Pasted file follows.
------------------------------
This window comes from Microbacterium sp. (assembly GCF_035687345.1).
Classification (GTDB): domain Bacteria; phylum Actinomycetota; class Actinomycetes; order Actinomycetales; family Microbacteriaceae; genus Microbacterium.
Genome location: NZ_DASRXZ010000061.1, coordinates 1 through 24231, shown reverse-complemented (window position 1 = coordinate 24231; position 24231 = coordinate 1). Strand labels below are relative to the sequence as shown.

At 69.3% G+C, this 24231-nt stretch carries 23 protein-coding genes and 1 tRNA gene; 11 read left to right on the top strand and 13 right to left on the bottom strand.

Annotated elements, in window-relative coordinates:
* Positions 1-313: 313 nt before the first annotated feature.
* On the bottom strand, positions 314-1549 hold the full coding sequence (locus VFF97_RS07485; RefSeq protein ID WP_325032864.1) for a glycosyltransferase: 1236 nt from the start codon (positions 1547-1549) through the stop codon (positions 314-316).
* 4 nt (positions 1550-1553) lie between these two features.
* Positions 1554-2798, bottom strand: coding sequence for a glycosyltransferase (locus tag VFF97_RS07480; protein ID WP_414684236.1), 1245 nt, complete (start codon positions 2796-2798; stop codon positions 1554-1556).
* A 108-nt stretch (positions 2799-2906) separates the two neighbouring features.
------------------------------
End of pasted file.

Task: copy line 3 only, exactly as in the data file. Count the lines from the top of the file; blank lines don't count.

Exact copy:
Genome location: NZ_DASRXZ010000061.1, coordinates 1 through 24231, shown reverse-complemented (window position 1 = coordinate 24231; position 24231 = coordinate 1). Strand labels below are relative to the sequence as shown.